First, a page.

Loschelder is a co-founder of Heroines of Sound, an electronic festival that presents work by female pioneers like 20th century experimental composers Johanna Beyer, Delia Derbyshire and Daphne Oram alongside women of the current international scene. She worries that even as the history of the scene inspires new talent in the city, the women who shaped it aren’t being credited. “The scene was actively influenced by many women, but if you’re a student of electronic music it’s quite likely that you won’t be shown examples of female composers.” Berlin’s local pioneers are similarly excluded. Last year, the Goethe Institut’s international touring exhibition on the Geniale Dilettanten subculture failed to include Gudrun Gut’s band Malaria! (except for one iteration in Hamburg) – despite sending her to Australia to play at the opening in Sydney. “I told them: ‘It would be good to include Malaria! in the exhibition – I was in Malaria!,’” says Gut. “But they still didn’t feature us.”
Loschelder doesn’t necessarily agree that the scene is worse now than back in the day, but bemoans the depoliticisation of the club scene. “There are definitely many more female producers, performers and DJs than in the early 1990s – but the number of producers has increased in general, so the ratio of women to men stays low. And feminist activism is often seen as something that doesn’t need to exist any more, so the scene’s political awareness has slowed down.”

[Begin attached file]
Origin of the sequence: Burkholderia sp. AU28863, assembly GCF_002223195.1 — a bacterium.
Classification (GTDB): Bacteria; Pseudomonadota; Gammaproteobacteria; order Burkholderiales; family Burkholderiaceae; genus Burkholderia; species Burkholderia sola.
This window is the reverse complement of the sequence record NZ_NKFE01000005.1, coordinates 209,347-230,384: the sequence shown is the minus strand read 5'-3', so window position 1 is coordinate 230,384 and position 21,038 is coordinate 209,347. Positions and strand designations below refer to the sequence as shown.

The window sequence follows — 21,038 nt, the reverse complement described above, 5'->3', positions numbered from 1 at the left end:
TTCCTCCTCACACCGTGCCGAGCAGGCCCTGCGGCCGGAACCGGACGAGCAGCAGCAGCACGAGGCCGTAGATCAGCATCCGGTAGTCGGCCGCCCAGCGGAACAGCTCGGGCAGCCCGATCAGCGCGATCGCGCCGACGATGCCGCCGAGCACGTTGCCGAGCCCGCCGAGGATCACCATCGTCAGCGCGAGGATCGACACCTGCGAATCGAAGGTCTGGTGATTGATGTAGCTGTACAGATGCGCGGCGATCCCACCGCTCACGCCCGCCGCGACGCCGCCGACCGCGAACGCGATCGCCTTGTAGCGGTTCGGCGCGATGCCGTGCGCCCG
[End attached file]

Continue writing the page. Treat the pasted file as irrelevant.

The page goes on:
Elias has a similar diagnosis. During her early days in Atari Teenage Riot, her experience couldn’t have been more different from Gut’s. “I was mostly hanging with boys, and women were some kind of accessory for them – more like groupies. Being loud and sometimes nasty seemed to be the only way to be taken seriously. I think I only got heard because I really wanted to bring my point across, creatively and politically.” For her, that meant actively promoting other women in the scene through her own label and booking agency, Fatal Recordings, until she had to shut it down in the mid-2000s. “Our generation is very aware of what we had to fight for,” says Elias. “The next generation rather enjoys being pretty, sexy, cute. Which is how a woman wants to feel… up to a point of no return.”
Women helping women
Promoters will openly say, ‘I don’t need you, I already have a woman in my lineup.’ It creates a lot of competitive thinking; you don’t want to suggest your friends to the booker because you might lose your spot.